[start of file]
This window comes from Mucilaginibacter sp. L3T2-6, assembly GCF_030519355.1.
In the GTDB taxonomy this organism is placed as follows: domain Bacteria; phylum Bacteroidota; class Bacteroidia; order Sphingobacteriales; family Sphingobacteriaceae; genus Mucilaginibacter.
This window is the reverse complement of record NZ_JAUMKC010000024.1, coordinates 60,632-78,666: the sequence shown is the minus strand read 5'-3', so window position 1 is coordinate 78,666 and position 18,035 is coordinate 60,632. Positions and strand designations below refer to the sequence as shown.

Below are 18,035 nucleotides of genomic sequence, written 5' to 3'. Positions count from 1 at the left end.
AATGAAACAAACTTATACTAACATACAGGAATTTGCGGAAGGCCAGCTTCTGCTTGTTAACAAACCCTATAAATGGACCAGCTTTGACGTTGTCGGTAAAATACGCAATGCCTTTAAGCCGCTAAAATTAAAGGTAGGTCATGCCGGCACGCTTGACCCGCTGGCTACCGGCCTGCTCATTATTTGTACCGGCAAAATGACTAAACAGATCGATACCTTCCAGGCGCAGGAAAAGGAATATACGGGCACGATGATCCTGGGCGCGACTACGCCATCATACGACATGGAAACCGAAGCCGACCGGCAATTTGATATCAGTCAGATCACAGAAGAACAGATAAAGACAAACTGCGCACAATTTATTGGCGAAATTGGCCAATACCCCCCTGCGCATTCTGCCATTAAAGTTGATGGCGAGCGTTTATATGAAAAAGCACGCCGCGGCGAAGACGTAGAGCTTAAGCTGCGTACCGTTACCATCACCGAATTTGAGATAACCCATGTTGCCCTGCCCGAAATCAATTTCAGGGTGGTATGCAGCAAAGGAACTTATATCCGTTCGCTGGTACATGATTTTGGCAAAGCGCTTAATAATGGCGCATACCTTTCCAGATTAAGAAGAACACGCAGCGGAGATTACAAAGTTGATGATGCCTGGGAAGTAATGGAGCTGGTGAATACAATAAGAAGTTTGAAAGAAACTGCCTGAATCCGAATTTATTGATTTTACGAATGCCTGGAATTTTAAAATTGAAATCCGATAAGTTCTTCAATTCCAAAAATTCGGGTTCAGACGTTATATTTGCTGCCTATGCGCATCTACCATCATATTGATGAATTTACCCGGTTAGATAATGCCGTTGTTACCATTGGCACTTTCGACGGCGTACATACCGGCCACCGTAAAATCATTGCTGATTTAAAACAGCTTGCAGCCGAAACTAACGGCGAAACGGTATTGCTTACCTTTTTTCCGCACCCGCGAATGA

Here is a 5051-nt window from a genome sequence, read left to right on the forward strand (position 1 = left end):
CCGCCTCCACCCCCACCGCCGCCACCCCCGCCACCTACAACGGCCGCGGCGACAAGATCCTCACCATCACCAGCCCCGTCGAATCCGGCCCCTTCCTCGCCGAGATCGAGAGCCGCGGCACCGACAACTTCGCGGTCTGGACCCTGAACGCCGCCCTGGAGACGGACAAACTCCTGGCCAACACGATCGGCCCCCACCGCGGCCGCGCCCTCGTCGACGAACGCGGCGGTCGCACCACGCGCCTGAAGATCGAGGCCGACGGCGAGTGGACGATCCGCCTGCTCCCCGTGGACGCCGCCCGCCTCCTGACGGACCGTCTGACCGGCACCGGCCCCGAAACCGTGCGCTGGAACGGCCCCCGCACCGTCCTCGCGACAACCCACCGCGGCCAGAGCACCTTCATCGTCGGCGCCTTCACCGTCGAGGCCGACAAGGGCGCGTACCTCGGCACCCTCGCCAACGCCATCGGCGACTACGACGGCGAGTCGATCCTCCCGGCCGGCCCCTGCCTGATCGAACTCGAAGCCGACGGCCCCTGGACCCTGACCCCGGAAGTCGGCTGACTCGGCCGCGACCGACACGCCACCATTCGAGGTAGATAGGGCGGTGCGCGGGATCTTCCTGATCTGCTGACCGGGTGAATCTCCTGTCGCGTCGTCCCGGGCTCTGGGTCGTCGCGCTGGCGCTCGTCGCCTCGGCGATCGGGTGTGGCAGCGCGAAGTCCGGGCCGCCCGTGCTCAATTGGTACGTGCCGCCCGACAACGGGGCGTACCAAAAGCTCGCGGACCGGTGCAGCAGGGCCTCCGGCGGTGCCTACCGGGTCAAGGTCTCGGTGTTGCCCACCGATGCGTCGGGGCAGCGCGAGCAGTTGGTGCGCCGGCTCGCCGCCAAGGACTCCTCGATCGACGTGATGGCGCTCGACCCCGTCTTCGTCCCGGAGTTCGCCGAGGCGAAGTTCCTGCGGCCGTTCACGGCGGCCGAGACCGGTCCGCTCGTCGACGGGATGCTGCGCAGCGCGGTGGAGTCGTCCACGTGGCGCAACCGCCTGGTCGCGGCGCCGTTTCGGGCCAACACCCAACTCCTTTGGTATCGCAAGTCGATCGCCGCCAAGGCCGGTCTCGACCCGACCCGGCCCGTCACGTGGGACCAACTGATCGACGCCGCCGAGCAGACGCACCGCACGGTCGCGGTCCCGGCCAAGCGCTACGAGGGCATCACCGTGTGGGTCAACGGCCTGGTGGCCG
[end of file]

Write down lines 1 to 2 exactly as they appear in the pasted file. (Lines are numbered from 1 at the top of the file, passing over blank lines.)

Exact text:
This window comes from Mucilaginibacter sp. L3T2-6, assembly GCF_030519355.1.
In the GTDB taxonomy this organism is placed as follows: domain Bacteria; phylum Bacteroidota; class Bacteroidia; order Sphingobacteriales; family Sphingobacteriaceae; genus Mucilaginibacter.